Nicholas Eggenhofer was born December 5, 1897 in Gauting, Germany, in Southern Bavaria. His father and mother were Benedict and Margaret Eggenhofer. Nick was the oldest of four children. After hearing his father describe a visit to the Buffalo Bill Cody Wild West Show, Nick began a lifelong enthusiasm for the American Wild West. His family immigrated to America in 1913. They lived in a tenement house at 126 Main Street in Union, New Jersey. Nick's father was an ice hauler at the local ice plant.
In 1916 Nick moved to New York City and worked as a lithographer in the American Lithographic Printing Company, while he studied art in night classes at Cooper Union for several years.
In 1920 he sold his first pulp magazine illustrations to Street & Smith's Western Story.
In 1923 he received his first pulp magazine cover assignment, which was for the June 25th issue of Doubleday's Short Stories. He was soon creating covers for other pulps, but he is most renowned for drawing interior story illustrations for Ace-High, Action Stories, Cowboy Stories, Dime Western, Fifteen Western Tales, West, and Western Story.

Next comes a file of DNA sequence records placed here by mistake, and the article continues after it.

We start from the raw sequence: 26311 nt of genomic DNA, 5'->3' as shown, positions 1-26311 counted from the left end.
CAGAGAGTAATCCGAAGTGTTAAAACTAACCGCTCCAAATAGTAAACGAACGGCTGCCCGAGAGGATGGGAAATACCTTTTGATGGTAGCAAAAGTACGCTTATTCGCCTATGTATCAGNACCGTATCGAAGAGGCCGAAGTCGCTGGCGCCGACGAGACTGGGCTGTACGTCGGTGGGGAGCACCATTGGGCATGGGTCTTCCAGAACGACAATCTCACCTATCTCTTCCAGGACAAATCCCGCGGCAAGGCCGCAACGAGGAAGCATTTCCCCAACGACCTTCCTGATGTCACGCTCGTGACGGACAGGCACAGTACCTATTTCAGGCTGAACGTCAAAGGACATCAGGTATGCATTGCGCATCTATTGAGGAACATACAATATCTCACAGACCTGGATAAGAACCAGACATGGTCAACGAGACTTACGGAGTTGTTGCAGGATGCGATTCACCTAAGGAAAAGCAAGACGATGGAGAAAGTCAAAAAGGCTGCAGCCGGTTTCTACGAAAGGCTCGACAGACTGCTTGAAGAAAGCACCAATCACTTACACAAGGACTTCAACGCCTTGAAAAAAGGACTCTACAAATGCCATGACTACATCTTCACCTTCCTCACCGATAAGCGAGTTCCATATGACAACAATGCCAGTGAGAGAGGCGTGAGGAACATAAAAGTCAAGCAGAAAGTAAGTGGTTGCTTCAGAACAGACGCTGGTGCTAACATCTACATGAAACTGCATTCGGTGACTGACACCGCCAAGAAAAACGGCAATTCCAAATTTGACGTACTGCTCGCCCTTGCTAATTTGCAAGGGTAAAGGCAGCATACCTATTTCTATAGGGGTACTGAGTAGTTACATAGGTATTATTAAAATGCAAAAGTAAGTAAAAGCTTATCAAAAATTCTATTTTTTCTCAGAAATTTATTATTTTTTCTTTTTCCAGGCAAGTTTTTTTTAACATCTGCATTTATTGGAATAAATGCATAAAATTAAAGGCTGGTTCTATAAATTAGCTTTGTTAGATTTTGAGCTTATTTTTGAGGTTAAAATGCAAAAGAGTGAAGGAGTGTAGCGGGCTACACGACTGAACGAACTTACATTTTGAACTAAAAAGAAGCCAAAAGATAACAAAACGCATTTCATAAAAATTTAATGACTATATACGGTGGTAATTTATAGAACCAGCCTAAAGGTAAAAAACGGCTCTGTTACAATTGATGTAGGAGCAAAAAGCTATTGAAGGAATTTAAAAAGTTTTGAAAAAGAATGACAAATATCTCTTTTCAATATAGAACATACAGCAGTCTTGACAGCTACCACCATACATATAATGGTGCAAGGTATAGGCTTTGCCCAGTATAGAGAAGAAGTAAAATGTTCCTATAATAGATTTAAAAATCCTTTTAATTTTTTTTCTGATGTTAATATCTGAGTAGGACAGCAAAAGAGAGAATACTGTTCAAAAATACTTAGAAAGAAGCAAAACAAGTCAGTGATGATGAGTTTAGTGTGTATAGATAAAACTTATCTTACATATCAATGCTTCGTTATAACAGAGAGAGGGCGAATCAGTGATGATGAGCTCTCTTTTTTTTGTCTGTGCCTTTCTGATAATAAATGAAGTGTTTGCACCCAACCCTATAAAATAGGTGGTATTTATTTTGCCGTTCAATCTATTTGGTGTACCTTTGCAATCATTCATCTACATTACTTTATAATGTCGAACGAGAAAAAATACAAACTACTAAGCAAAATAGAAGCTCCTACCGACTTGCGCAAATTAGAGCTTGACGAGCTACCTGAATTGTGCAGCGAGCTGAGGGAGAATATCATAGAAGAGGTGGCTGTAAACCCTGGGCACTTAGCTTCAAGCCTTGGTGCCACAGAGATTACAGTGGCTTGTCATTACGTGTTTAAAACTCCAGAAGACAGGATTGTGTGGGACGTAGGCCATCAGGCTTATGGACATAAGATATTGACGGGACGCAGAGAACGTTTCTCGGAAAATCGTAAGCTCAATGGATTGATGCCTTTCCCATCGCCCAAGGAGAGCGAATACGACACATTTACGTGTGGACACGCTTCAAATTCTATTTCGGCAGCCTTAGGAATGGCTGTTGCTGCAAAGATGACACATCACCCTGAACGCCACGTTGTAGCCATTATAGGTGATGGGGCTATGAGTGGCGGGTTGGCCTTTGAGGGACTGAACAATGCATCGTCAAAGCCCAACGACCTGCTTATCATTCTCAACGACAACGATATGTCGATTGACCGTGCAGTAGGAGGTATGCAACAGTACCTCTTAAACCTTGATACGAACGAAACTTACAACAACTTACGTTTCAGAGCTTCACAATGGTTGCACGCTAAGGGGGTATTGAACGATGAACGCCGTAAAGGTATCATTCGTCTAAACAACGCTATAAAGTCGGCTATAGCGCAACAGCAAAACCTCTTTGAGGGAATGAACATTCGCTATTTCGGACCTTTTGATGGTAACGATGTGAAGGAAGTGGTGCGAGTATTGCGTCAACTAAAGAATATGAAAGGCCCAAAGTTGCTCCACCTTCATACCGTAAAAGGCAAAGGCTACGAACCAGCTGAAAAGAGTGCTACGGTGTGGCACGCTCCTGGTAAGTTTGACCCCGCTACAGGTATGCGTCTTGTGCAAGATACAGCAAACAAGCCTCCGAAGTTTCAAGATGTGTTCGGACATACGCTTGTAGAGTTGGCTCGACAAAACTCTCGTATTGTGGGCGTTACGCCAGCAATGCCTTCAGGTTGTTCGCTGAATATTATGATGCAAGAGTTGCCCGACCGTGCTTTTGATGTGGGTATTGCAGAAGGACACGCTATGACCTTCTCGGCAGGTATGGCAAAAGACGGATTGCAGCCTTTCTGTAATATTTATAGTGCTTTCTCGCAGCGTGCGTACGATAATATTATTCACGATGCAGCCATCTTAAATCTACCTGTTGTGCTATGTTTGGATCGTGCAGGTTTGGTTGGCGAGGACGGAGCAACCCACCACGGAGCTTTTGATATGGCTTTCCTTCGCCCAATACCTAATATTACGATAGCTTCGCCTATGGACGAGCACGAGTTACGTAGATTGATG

In 1925 Nick Eggenhofer married his wife, Louise, who had been born and raised in Wyoming. They had their honeymoon in Santa Fe, NM, where Nick was finally able to explore the real Western landscape of his dreams.
The Eggenhofers moved to West Milford, New Jersey and lived in a log cabin that was hand-made by the artist. He was an avid collector of all Western artifacts. He even made lifelike scale models of stagecoaches, ox-carts, buggies, and Conestoga wagons that were realistic in every detail.
In the 1950s he worked for the men's adventure magazines Argosy and True.
In 1961 he wrote and illustrated his own book, "Wagons, Mules, and Men: How the Frontier Moved West."
The Eggenhofers retired to Cody Wyoming in 1962, where Louise's family was from, and where Nick was able to visit the Buffalo Bill Cody Historical Center as often as he pleased.
Nick Eggenhofer died at age 87 in March 1985.
© David Saunders 2009